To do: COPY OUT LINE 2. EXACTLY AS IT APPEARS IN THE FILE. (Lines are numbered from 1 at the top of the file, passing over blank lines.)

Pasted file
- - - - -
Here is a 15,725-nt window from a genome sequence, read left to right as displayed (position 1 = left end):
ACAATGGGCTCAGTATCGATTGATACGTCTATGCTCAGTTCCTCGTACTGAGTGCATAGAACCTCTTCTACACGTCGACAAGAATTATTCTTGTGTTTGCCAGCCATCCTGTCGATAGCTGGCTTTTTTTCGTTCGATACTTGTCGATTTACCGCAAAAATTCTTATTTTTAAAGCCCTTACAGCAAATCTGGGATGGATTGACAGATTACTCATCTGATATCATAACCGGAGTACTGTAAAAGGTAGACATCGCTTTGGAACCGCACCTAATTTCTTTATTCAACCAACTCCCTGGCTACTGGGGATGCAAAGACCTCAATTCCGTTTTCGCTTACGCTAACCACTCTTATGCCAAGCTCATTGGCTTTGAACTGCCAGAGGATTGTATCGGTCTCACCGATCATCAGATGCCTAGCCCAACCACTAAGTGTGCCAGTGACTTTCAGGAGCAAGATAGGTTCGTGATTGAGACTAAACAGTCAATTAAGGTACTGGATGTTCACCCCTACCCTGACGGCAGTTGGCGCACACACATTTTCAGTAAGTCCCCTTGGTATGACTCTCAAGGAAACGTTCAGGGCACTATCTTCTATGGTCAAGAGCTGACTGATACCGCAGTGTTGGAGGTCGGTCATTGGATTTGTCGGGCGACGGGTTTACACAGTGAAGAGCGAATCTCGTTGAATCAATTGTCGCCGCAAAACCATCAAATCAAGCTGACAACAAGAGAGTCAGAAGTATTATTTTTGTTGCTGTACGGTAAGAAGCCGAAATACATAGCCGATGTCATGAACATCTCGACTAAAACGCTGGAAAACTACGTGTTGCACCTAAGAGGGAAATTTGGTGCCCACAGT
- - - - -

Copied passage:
ACAATGGGCTCAGTATCGATTGATACGTCTATGCTCAGTTCCTCGTACTGAGTGCATAGAACCTCTTCTACACGTCGACAAGAATTATTCTTGTGTTTGCCAGCCATCCTGTCGATAGCTGGCTTTTTTTCGTTCGATACTTGTCGATTTACCGCAAAAATTCTTATTTTTAAAGCCCTTACAGCAAATCTGGGATGGATTGACAGATTACTCATCTGATATCATAACCGGAGTACTGTAAAAGGTAGACATCGCTTTGGAACCGCACCTAATTTCTTTATTCAACCAACTCCCTGGCTACTGGGGATGCAAAGACCTCAATTCCGTTTTCGCTTACGCTAACCACTCTTATGCCAAGCTCATTGGCTTTGAACTGCCAGAGGATTGTATCGGTCTCACCGATCATCAGATGCCTAGCCCAACCACTAAGTGTGCCAGTGACTTTCAGGAGCAAGATAGGTTCGTGATTGAGACTAAACAGTCAATTAAGGTACTGGATGTTCACCCCTACCCTGACGGCAGTTGGCGCACACACATTTTCAGTAAGTCCCCTTGGTATGACTCTCAAGGAAACGTTCAGGGCACTATCTTCTATGGTCAAGAGCTGACTGATACCGCAGTGTTGGAGGTCGGTCATTGGATTTGTCGGGCGACGGGTTTACACAGTGAAGAGCGAATCTCGTTGAATCAATTGTCGCCGCAAAACCATCAAATCAAGCTGACAACAAGAGAGTCAGAAGTATTATTTTTGTTGCTGTACGGTAAGAAGCCGAAATACATAGCCGATGTCATGAACATCTCGACTAAAACGCTGGAAAACTACGTGTTGCACCTAAGAGGGAAATTTGGTGCCCACAGT